It is recognized that research on the human microbiome is important for its potential scientific and medical impact. The complexity of microbiome research, however, could change the way that genetics is studied and understood because it calls for a more complex, nuanced framework for defining and demonstrating causality. The understanding of the human microbiome could also disrupt traditional assumptions about definitions of species, self, disease and normality. It is also recognized that microbiome research can raise ethical, legal, and social issues. The mandate to study the ELSI issues of human microbiome research at this stage implicitly embraces the concept of preventive or prophylactic bioethics. While useful, such an approach can be less effective than desired at identifying ethical and social issues and minimizing harm if it occurs separately from the scientific community, or is conducted in the abstract and general rather than linked to actual features of planned or ongoing research. Our overall goal is to devise an approach to examine the ELSI issues associated with microbiome research. We propose to use the frameworks of Constructive Technology Assessment and Value-Sensitive Design because they are designed to evaluate research specifically incorporating social context and values, and are well suited to evaluating rapidly-moving and boundary-challenging technologies such as those used in microbiome research. We propose to use a dual concept of risk as a tool to link discussions of abstract questions about values and social implications with specific features of research. This analysis will be used to identify potential research design alternatives that could minimize value conflicts and could potentially be generalized to other genomic and biomedical research more broadly.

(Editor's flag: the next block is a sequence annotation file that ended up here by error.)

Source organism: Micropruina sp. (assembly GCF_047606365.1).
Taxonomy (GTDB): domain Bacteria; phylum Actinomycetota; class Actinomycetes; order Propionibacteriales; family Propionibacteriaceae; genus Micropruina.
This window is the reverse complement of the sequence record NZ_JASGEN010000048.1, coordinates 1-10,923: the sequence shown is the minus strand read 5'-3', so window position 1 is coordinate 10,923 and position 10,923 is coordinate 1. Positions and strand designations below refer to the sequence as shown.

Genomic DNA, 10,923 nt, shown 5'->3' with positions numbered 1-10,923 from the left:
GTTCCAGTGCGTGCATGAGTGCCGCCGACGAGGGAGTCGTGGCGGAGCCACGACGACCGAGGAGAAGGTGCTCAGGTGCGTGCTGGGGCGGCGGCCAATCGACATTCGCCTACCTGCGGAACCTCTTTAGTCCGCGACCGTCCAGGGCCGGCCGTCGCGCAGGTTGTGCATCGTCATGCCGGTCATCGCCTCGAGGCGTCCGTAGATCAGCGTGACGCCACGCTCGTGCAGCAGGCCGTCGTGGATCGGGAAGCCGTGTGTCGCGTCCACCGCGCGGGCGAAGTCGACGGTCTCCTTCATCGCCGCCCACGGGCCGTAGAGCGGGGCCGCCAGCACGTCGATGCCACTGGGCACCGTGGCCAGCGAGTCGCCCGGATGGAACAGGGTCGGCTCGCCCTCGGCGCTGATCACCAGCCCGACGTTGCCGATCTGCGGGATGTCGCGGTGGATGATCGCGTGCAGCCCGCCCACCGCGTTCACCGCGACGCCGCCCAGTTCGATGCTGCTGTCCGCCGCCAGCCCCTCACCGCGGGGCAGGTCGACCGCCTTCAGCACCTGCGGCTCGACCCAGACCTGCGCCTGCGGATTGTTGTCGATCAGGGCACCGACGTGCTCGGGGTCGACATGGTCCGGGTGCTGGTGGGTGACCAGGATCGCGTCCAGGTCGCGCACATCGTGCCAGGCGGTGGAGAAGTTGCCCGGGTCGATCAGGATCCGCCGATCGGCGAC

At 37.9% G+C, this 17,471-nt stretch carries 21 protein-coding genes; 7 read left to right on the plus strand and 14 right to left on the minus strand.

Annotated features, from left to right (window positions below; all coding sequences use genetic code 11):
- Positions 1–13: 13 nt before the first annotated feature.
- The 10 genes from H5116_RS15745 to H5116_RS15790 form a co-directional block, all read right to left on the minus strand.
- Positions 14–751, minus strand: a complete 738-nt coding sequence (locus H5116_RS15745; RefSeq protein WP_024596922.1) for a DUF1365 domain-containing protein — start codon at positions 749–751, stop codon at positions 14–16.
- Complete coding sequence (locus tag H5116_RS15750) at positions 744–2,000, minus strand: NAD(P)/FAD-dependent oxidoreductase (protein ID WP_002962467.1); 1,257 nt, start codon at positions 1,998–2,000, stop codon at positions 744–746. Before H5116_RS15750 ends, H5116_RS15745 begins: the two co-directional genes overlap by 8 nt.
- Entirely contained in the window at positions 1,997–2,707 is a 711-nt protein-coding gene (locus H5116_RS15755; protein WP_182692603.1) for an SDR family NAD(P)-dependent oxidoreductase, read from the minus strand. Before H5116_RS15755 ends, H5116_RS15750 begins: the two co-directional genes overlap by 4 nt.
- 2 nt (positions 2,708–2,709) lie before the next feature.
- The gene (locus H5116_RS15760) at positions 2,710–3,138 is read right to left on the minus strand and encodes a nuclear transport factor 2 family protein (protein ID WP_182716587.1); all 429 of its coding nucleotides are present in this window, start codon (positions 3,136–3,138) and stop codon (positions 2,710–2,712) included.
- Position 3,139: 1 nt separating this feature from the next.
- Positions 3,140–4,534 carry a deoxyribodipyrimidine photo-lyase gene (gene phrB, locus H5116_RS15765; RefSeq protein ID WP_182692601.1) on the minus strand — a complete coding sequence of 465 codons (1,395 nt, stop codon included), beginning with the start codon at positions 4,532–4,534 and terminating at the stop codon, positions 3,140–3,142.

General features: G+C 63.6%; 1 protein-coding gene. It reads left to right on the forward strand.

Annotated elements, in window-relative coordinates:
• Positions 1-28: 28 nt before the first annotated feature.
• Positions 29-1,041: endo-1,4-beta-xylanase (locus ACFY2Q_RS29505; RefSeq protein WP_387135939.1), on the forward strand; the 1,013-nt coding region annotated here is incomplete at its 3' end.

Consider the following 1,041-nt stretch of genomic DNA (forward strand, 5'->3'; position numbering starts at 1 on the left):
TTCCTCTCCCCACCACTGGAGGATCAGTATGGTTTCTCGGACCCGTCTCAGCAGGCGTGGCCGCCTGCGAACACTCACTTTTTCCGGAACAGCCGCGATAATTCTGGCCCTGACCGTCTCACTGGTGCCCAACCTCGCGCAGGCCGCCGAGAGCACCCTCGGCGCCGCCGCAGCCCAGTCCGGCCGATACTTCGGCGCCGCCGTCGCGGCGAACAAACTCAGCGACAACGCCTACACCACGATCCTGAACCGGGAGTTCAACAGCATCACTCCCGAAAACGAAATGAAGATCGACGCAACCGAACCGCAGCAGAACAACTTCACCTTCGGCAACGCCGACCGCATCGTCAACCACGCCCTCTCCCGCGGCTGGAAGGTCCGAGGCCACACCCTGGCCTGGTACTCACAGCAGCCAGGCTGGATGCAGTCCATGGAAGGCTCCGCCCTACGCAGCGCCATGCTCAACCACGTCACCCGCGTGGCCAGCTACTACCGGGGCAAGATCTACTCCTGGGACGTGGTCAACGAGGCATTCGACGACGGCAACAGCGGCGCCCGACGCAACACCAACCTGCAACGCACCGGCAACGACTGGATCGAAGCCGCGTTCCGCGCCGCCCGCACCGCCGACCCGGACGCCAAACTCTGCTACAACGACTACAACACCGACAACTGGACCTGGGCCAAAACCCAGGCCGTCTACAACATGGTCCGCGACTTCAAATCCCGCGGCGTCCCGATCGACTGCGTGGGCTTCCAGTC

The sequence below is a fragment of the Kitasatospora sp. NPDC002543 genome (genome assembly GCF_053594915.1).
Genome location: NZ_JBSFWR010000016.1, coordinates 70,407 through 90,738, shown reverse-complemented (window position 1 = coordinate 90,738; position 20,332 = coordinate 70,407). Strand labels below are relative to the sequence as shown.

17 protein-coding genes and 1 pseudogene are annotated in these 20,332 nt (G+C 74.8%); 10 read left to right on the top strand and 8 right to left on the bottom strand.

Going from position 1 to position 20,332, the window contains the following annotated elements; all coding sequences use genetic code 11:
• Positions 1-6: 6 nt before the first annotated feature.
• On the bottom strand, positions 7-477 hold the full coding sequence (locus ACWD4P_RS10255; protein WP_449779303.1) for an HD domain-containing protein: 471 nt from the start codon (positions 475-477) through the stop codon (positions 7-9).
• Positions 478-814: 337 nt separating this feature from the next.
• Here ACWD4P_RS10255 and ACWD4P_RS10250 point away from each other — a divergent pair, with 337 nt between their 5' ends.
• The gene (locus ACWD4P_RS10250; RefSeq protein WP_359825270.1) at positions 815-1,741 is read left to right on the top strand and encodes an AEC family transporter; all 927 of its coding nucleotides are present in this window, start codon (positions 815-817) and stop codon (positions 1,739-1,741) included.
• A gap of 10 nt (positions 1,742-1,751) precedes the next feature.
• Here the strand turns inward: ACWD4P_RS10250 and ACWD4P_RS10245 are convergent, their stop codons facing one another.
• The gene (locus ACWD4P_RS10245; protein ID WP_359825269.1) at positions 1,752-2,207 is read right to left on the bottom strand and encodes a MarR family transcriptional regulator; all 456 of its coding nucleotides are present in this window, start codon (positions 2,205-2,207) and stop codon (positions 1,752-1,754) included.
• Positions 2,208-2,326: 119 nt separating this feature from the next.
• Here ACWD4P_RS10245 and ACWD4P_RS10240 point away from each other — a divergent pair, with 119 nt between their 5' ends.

Our specific aims are:
AIM 1. To analyze how risk and benefit are conceptualized in research contributing to the understanding of the human microbiome and its applications, through: A) content analysis of scientific articles about microbiome-related research B) content analysis of microbiome articles in the lay media AIM 2. Determine the relationship between microbiome research questions or design, concepts of risk and benefit, and societal values, in order to inform research conduct, through: A) extended, structured interdisciplinary dialog with experts in microbiome research, technology assessment, and ethical and social analysis B) writing and disseminating white papers and articles
Our overall goal is to devise an approach to examine the ELSI issues associated with microbiome research. We propose to use the frameworks of Constructive Technology Assessment and Value-Sensitive Design because to evaluate research specifically incorporating social context and values and the concepts of risk and benefit as a tool to link discussions of abstract questions about values and social implications with specific features of research.
|Sankar, Pamela L; Cho, Mildred K (2015) Engineering Values Into Genetic Engineering: A Proposed Analytic Framework for Scientific Social Responsibility. Am J Bioeth 15:18-24|
|Human Microbiome Project Consortium (2012) Structure, function and diversity of the healthy human microbiome. Nature 486:207-14|
|Human Microbiome Project Consortium (2012) A framework for human microbiome research. Nature 486:215-21|